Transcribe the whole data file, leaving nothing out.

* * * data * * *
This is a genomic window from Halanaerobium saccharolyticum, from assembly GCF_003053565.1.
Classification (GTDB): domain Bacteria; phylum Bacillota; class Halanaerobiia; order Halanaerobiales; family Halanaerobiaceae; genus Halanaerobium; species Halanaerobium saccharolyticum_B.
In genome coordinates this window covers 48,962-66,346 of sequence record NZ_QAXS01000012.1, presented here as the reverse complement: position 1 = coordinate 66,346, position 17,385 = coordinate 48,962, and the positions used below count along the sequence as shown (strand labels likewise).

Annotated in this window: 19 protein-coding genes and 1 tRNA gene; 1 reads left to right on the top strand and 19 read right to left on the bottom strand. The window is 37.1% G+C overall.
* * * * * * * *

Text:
This is a genomic window from Halanaerobium saccharolyticum, from assembly GCF_003053565.1.
Classification (GTDB): domain Bacteria; phylum Bacillota; class Halanaerobiia; order Halanaerobiales; family Halanaerobiaceae; genus Halanaerobium; species Halanaerobium saccharolyticum_B.
In genome coordinates this window covers 48,962-66,346 of sequence record NZ_QAXS01000012.1, presented here as the reverse complement: position 1 = coordinate 66,346, position 17,385 = coordinate 48,962, and the positions used below count along the sequence as shown (strand labels likewise).

Annotated in this window: 19 protein-coding genes and 1 tRNA gene; 1 reads left to right on the top strand and 19 read right to left on the bottom strand. The window is 37.1% G+C overall.